India and England begin their rivalry with the first Test at Ahmedabad starting on Wednesday. MS Dhoni's men lost all of their four Tests when they toured England last year, and that will sure be at the back their minds over the course of the series. Revenge is the buzzword in India, with talk of the hosts preparing rank turners, but more than all that the focus for both India and England should be on winning whatever the odds so that both can climb up the ICC Test rankings ladder.
Since that fateful tour of England in 2011, a lot has changed in terms of India's set-up: Rahul Dravid, the man who scored three centuries on that tour, and VVS Laxman have called time on their careers. Sachin Tendulkar is nearing his end as an international cricketer and Virat Kohli and Cheteshwar Pujara have become the new poster boys of Indian cricket. Yuvraj Singh has been diagnosed with cancer and returned fighting, and with a renewed vigour towards Test cricket in particular.
Even though many believe that India go into the series as red-hot favourites, there is no denying that their task is much tougher than they had against New Zealand a couple of months ago when Pujara and Kohli led India to a 2-0 whitewash. For one, England arguably have the best bowling unit in the world. James Anderson, Stuart Broad, and Graeme Swann have taken wickets all across the world with aplomb.
England's recent performances in India should keep MS Dhoni's men on their toes ahead of the first Test in Ahmedabad.
By all means, it's a contest between England’s bowling and India's batting. India have reasons to worry. Tendulkar, who buttressed the Indian batting for over two decades, has been in patchy form. Even his staunchest supporter, Sunil Gavaskar, raised questions over his technique. Tendulkar too has admitted that he'll be assessing his career after the England series. Fans will hope that his stroke-filled century for Mumbai against Railways recently is a sign of things to come from Tendulkar.
Virender Sehwag and Gautam Gambhir have been poor of late and Yuvraj, who is certain to play on Wednesday, is returning to Test cricket after a tumultuous year. His double-century in the Duleep Trophy and a half-century against the England XI in a warm-up augur well, but this is Test cricket – the toughest format of the game where Yuvraj has failed to dominate in 37 appearances. The only in-form batsmen are Kohli and Pujara, but they cannot alone be expected to deal with the top-class English bowlers.
Another factor that will determine the outcome of the contest is the nature of the pitch at Motera, which traditionally favours batsmen and draws. But curator Dhiraj Parsana, a former India player, has asserted that this time the pitch will be sporting. Whatever Parsana's claims are, India would want the pitch to turn. England's record in spin-favorable conditions is really sub-standard. Over the last one year, they have lost to Pakistan (3-0 in the UAE) and drew 1-1 in Sri Lanka. There is no reason to imagine that they would have improved since the series against the Lankans in April, despite several batsmen getting runs against India A, Mumbai A and Haryana.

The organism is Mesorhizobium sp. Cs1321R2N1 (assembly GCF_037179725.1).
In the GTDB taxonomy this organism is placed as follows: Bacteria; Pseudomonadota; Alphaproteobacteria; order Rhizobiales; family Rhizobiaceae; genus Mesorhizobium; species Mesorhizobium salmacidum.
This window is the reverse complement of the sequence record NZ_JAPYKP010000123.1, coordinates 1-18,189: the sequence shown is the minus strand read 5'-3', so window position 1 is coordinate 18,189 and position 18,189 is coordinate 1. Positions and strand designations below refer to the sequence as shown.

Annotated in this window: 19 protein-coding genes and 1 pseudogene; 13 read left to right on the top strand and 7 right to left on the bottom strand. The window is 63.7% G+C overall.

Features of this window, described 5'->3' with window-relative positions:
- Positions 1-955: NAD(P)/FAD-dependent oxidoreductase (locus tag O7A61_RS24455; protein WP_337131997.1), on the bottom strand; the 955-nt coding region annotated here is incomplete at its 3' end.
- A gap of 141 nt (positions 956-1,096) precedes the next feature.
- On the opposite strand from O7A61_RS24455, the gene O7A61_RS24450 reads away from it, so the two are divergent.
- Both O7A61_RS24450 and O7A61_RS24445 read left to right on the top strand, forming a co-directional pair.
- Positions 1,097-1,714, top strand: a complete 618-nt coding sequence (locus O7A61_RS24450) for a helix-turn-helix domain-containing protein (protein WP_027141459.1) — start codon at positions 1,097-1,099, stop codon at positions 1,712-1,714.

Apart from Kevin Pietersen and Alastair Cook, most of the batsmen's techniques against spin are under the scanner. Jonathan Trott improved tremendously from the UAE series when England toured Sri Lanka, scoring two Test centuries, but has yet to play a Test in India. Ian Bell is a sure run-machine when the pitch doesn’t favours spinners but his reliability quotient takes a drastic dip when it starts turning. The three candidates for the No. 6 spot - Eoin Morgan, Jonny Bairstow and Samit Patel - are also Test greenhorns. Cook’s opening partner-to-be looks like the uncapped Nick Compton, who impressed in the last two warm-ups after a dismal start to the tour, and making a debut in India against quality spin is a tough proposition.
Also, it’s not clear what English team's bowling composition will be thanks to Steven Finn being ruled out of the match on account of a thigh strain. It's highly unlikely that England will either bring Monty Panesar or Patel, of course bearing India’s excellent record against spin in mind. So, it's Tim Bresnan who may get the nod. As for India's bowling composition, Zaheer Khan and Umesh Yadav will be the new-ball bowlers with R Ashwin and Pragyan Ojha taking care of the spin department.
One can say whatever about England's ability against spin, their record in India is not alarming at all. Since 1982, they have won three Tests, lost seven and drawn six. Three of those seven defeats came in 1992-93 when they were clean-swept by Mohammad Azharuddin’s team. So if one doesn't take that series into account, the gap narrows drastically between the two teams. In fact, the last two series have been very competitive: a 1-1 draw in 2004 and a 1-0 win in favour of India in 2008.
Clearly, it won't be as easy for India as many have suggested.
India: 1 Virender Sehwag, 2 Gautam Gambhir 3, Chesteshwar Pujara, 4 Sachin Tendulkar, 5 Virat Kohli, 6 Yuvraj Singh, 7 MS Dhoni (capt/wk), 8 Zaheer Khan, 9 Umesh Yadav, 10 R Ashwin, 11 Pragyan Ojha
England: 1 Alastair Cook (capt), 2 Nick Compton, 3 Jonathan Trott, 4 Kevin Pietersen, 5 Ian Bell, 6 Jonny Bairstow/Samit Patel, 7 Matt Prior (wk), 8 Stuart Broad, 9 Tim Bresnan, 10 Graeme Swann, 11 James Anderson